How Is Russia Bypassing Western Sanctions?

The severe sanctions issued in response to the Ukraine invasion last February were meant to break out Russia‘s economy. However, with only half of the countries following through, reality has become more complicated. Benefactors such as Türkiye, Kazakhstan, India, and China are now providing an exchange for restricted goods that Russia desperately needs – all at a low cost.

Last September, Russia saw an unprecedented rise in dollar imports compared to what was observed in 2019. Not only that, friendly countries worldwide have been purchasing a vast amount of raw materials from Russia – at remarkably discounted rates – previously sent to Europe.

This Is How Russia Manages to Get Out of an Economic Catastrophe

Through this action, the Kremlin managed to dodge an economic catastrophe. Contrary to what many economists had predicted in the spring, Russia‘s GDP dropped by merely 2.2 percent last year—clearly not enough for Putin’s war activities to be put on hold. Surprisingly, unemployment has stayed low despite people taking pay cuts and real estate prices remaining level, but no crash is visible as of yet, either.

Although consumer spending may be slowing the economy, it is not having a huge effect. In 2023, the IMF predicts 0.3 percent growth of Russia – slightly less than that of Great Britain and Germany but better economic performance than in comparison to the EU as a whole.

Predatory Capitalism Continues at Full Speed

The seclusion of the Russian economy presents a rare chance for individuals to amass wealth rapidly. Before the war, American and European businesses possessed around $350 billion in direct investments there. The government has now released an edict requiring Western companies wanting to pull away their financial interests from Russia to get approval first.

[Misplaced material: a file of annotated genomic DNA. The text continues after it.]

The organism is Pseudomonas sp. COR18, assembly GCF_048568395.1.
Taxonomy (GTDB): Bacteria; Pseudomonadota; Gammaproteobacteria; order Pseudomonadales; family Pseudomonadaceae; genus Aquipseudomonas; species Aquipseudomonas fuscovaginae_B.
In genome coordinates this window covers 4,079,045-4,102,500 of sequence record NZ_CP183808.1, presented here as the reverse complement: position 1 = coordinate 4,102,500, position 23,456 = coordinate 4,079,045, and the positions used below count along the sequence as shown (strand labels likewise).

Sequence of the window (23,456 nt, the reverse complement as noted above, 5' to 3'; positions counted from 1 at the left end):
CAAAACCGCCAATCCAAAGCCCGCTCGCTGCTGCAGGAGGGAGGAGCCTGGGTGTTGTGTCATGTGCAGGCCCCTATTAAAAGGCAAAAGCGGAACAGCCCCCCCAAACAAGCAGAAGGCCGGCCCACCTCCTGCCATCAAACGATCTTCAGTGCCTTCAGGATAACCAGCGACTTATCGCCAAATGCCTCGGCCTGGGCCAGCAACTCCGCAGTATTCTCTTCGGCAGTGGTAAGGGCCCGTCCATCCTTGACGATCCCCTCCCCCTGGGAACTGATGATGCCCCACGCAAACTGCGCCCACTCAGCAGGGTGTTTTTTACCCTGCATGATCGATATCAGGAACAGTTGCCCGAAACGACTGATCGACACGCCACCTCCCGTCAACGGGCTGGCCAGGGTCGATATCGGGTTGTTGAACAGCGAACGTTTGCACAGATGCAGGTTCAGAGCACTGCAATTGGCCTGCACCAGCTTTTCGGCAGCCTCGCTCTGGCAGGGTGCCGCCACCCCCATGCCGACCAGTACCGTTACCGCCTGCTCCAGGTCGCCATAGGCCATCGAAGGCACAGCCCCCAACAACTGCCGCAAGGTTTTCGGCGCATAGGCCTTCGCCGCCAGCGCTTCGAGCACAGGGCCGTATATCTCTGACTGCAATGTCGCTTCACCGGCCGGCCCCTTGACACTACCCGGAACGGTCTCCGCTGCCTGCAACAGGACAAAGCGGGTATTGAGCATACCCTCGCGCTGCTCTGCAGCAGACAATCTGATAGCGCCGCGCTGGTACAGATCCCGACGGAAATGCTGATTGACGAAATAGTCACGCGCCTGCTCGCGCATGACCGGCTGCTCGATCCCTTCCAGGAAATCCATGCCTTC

How Is Russia Bypassing Western Sanctions?

Due to corrupt practices, companies are forced to sell their assets at artificially low prices determined by the government. This has created an unsavory system that allows opportunistic Russians and Westerners with strong political connections to acquire businesses for a fraction of what they’re worth. An industrialist from the West who is aiding multiple European firms in exiting Russia says this phenomenon is rampant.

Russia Is Trying To Find New Markets

Without any doubt, the Kremlin is hell-bent on militarizing their economy. In October, they formed a collaborative council that facilitates cooperation between state and industry leaders. Nevertheless, it has become increasingly difficult to source money for such projects as Europe has stepped away from Russian hydrocarbons – this void left in its wake makes it necessary to sell discounted products at other markets like Türkiye, India, and China (although reports suggest discounts are much smaller than previously stated).

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Diana Ember

I'm a visual journalist at heart, I love to try and solve difficult problems, don’t like immutable events. Moreover, brainstorming and team working are my most loved things.

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